Catch-22 and Slaughterhouse 5 appeared in the 1960s. (Catch-22 was not a hardback bestseller either. It didn’t become wildly popular until it appeared in paperback.) By then, the culture had changed. Cynicism, especially as a reaction to the conformist 50’s, was appearing over all the arts. It didn’t really matter whether the authors were WWII vets or not. If you look at contemporaries of Heller and Vonnegut, ones who wrote with similar styles and are usually mentioned in the same sentence with them, John Barth, Donald Barthelme, and Robert Coover all managed not to serve in WWII. Truman Capote never served in the war. Saul Bellow did, though he wrote in a completely different idiom. Salinger did but wrote one of the early Holden Caulfield stories before being drafted.
I’d say you could make any case you wanted about authors by picking the right selection of them. It sure didn’t take WWII to invent cynicism or hated of war or contempt for bureaucracy. Not to mention that you could make the 60s look more conservative than the 50s by picking the right sets of authors.
The real moral is to beware of categorizing periods of time. It’s hard to make that stick when you take a closer look.
Well, yeah. Or the German authors. Or anyone. This is a preposterous mischaracterization of American doctrine in World War II (or for that matter the Civil War and U.S. Grant, the greatest general in American history and a strategic genius of the first order.)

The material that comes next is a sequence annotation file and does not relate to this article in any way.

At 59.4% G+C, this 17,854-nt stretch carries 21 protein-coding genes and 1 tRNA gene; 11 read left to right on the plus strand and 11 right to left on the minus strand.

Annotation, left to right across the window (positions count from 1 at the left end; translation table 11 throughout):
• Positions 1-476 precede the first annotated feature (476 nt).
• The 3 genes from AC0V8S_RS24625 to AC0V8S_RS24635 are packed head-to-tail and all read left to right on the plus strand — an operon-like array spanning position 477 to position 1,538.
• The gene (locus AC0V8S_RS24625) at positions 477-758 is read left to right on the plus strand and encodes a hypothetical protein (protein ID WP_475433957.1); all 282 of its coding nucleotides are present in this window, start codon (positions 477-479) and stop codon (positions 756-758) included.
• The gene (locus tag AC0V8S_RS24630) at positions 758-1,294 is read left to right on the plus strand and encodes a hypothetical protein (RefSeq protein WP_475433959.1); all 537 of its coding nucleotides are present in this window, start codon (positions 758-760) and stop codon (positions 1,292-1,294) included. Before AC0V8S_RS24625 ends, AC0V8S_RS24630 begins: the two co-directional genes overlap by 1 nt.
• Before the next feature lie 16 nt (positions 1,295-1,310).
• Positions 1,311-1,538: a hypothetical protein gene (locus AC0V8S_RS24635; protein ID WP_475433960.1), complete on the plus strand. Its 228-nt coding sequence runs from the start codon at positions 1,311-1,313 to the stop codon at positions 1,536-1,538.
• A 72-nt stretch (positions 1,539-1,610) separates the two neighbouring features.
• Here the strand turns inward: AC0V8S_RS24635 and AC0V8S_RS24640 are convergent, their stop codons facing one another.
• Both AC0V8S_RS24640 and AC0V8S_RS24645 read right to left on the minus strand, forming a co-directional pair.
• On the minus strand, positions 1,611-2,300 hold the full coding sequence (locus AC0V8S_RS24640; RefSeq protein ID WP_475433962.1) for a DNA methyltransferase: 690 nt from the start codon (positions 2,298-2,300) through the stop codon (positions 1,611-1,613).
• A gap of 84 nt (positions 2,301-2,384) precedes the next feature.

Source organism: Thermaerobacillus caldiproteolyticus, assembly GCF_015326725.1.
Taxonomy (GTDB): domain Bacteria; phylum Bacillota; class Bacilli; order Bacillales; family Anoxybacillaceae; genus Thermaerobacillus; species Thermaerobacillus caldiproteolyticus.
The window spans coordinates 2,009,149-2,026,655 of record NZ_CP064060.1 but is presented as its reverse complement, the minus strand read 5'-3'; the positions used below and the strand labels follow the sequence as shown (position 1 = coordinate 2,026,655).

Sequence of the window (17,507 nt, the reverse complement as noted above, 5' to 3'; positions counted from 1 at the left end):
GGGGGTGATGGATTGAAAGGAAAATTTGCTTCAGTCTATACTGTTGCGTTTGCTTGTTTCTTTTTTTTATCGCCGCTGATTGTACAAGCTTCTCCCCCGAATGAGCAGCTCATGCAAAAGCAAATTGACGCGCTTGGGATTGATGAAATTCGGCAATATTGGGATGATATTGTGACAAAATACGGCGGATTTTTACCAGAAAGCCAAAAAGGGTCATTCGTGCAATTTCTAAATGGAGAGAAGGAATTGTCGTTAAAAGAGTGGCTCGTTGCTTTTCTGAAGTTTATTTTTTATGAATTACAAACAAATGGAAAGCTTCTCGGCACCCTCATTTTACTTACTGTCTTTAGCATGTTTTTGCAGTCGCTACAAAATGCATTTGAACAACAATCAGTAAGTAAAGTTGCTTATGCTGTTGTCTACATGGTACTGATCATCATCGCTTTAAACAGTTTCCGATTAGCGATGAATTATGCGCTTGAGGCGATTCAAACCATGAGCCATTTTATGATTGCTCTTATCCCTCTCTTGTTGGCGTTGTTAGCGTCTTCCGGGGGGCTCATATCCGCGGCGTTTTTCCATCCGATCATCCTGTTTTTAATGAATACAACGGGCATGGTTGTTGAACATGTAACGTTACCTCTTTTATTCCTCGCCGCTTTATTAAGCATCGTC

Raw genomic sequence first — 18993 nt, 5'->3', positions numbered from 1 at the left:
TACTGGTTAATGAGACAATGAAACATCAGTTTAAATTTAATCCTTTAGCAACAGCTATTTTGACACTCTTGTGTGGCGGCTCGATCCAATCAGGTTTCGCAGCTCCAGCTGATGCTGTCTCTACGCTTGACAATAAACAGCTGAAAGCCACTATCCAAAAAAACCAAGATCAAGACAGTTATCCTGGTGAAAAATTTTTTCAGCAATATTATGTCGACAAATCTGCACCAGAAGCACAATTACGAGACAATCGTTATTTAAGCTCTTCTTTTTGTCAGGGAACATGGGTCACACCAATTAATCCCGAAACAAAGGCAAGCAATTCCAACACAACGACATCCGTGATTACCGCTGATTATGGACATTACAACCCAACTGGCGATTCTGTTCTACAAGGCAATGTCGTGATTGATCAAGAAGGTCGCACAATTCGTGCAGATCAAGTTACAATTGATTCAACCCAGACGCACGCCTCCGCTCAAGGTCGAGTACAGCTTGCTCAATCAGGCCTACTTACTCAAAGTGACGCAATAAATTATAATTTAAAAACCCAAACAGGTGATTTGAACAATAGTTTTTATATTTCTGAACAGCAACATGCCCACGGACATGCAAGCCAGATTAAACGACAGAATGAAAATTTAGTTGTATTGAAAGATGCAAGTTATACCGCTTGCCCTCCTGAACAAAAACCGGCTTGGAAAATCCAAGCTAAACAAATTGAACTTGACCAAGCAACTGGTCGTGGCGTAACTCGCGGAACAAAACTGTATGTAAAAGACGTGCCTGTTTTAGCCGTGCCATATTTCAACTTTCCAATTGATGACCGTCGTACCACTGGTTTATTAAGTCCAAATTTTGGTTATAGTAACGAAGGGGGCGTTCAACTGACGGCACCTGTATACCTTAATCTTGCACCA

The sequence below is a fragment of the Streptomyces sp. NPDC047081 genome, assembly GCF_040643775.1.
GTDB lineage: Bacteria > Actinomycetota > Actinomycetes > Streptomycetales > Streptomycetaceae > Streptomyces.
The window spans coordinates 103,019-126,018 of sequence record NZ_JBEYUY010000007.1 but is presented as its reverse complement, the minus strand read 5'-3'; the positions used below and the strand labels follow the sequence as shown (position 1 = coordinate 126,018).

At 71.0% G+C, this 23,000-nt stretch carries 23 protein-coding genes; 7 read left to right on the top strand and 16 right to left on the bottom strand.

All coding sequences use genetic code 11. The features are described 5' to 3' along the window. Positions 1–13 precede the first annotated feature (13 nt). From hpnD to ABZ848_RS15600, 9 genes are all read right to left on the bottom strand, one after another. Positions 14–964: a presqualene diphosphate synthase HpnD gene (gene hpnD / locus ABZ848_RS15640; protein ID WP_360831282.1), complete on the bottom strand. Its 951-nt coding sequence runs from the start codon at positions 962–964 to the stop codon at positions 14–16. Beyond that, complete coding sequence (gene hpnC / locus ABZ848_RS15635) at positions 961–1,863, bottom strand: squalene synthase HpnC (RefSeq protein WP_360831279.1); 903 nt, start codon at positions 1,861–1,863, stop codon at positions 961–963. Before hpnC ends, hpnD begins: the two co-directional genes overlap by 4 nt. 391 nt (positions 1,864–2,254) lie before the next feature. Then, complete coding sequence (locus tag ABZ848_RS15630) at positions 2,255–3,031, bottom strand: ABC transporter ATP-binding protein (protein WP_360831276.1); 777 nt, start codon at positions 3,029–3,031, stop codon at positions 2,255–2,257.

The reason people came back cynical and jaded is that they’d just been to the SECOND WORLD WAR. It was the industrialization of murder on an incomprehensible scale, slaughter and death the likes of which could not be fully accepted by a sane person. People who saw the aftermath of the Battle of the Falaise Gap said you could walk a hundred yards stepping on parts of dead Germans the entire way, never touching the ground with your feet.
Note too that in the excerpt from S5 quoted above, Vonnegut is expressly mocking FHTE. His book isn’t just about the war; it’s also a reaction to earlier books about the war.
Also, they were part of a culture whose ideals of masculinity prized toughness and stoicism and left men little room for talking about weakness or negative feelings. Cynicism and bitterness were the closest one could come to giving voice to emotional damage. Look again at the Vonnegut excerpt above, how the notion that soldiers are “babies” harmed by war has to come from a female character.
Paul Fussell’s the point man for this. This is a good start, an essay on the war’s legacy 50 years out. The Great War and Modern Memory is particularly excellent and contrasts the literature of WWI and WWII at length.
I’ve read most of James Jones’ war writing: From Here to Eternity. The Thin Red Line, Whistle, and the short stories, and I don’t recall any of it glorifying war as a chest-thumping, dramaturgic proving ground for ones manhood. Disgusting, brutalizing and terrifying. In the movie version of The Thin Red Line, you may remember Sean Penn’s character bitching “property, property!” In the book his point was that war and army life in general could bring out ones inner Bolshevik
Does this only apply to literature since in movies (at least until recently) and books like those by Stephen Ambrose, WWII is definitely portrayed as a “good war” and its soldiers as part of the “Greatest Generation”.